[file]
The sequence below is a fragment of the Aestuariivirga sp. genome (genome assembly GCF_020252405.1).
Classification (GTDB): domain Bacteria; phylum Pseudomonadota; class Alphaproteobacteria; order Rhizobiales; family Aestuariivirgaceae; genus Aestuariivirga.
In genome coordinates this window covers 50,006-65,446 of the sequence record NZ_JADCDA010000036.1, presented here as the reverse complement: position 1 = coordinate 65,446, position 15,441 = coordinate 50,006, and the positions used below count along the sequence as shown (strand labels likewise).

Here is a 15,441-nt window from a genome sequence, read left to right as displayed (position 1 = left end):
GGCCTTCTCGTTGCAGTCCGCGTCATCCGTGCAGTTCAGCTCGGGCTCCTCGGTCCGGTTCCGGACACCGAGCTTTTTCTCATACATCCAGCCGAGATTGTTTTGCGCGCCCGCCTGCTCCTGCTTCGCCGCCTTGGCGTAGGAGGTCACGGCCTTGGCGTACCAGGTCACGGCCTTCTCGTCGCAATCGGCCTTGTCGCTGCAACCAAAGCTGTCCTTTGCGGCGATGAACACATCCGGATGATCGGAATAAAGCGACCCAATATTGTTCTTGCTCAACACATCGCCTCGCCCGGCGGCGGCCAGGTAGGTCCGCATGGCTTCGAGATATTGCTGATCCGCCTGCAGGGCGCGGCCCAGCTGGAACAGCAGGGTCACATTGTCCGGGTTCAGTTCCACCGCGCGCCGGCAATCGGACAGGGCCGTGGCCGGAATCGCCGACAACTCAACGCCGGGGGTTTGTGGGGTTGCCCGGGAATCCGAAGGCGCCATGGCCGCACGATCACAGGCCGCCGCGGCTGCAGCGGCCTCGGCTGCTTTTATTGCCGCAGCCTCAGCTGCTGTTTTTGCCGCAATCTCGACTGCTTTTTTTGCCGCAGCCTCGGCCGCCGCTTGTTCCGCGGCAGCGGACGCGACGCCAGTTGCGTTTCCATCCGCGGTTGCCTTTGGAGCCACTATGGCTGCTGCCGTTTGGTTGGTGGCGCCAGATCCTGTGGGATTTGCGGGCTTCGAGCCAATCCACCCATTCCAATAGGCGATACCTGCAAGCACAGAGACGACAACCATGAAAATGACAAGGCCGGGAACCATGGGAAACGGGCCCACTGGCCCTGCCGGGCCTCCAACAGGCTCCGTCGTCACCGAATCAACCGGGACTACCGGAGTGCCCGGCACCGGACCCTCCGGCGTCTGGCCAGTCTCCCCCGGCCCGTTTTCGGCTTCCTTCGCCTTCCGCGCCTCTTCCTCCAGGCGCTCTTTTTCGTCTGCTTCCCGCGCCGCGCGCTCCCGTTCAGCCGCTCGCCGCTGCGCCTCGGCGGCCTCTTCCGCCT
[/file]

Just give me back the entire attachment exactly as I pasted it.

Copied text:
The sequence below is a fragment of the Aestuariivirga sp. genome (genome assembly GCF_020252405.1).
Classification (GTDB): domain Bacteria; phylum Pseudomonadota; class Alphaproteobacteria; order Rhizobiales; family Aestuariivirgaceae; genus Aestuariivirga.
In genome coordinates this window covers 50,006-65,446 of the sequence record NZ_JADCDA010000036.1, presented here as the reverse complement: position 1 = coordinate 65,446, position 15,441 = coordinate 50,006, and the positions used below count along the sequence as shown (strand labels likewise).

Here is a 15,441-nt window from a genome sequence, read left to right as displayed (position 1 = left end):
GGCCTTCTCGTTGCAGTCCGCGTCATCCGTGCAGTTCAGCTCGGGCTCCTCGGTCCGGTTCCGGACACCGAGCTTTTTCTCATACATCCAGCCGAGATTGTTTTGCGCGCCCGCCTGCTCCTGCTTCGCCGCCTTGGCGTAGGAGGTCACGGCCTTGGCGTACCAGGTCACGGCCTTCTCGTCGCAATCGGCCTTGTCGCTGCAACCAAAGCTGTCCTTTGCGGCGATGAACACATCCGGATGATCGGAATAAAGCGACCCAATATTGTTCTTGCTCAACACATCGCCTCGCCCGGCGGCGGCCAGGTAGGTCCGCATGGCTTCGAGATATTGCTGATCCGCCTGCAGGGCGCGGCCCAGCTGGAACAGCAGGGTCACATTGTCCGGGTTCAGTTCCACCGCGCGCCGGCAATCGGACAGGGCCGTGGCCGGAATCGCCGACAACTCAACGCCGGGGGTTTGTGGGGTTGCCCGGGAATCCGAAGGCGCCATGGCCGCACGATCACAGGCCGCCGCGGCTGCAGCGGCCTCGGCTGCTTTTATTGCCGCAGCCTCAGCTGCTGTTTTTGCCGCAATCTCGACTGCTTTTTTTGCCGCAGCCTCGGCCGCCGCTTGTTCCGCGGCAGCGGACGCGACGCCAGTTGCGTTTCCATCCGCGGTTGCCTTTGGAGCCACTATGGCTGCTGCCGTTTGGTTGGTGGCGCCAGATCCTGTGGGATTTGCGGGCTTCGAGCCAATCCACCCATTCCAATAGGCGATACCTGCAAGCACAGAGACGACAACCATGAAAATGACAAGGCCGGGAACCATGGGAAACGGGCCCACTGGCCCTGCCGGGCCTCCAACAGGCTCCGTCGTCACCGAATCAACCGGGACTACCGGAGTGCCCGGCACCGGACCCTCCGGCGTCTGGCCAGTCTCCCCCGGCCCGTTTTCGGCTTCCTTCGCCTTCCGCGCCTCTTCCTCCAGGCGCTCTTTTTCGTCTGCTTCCCGCGCCGCGCGCTCCCGTTCAGCCGCTCGCCGCTGCGCCTCGGCGGCCTCTTCCGCCT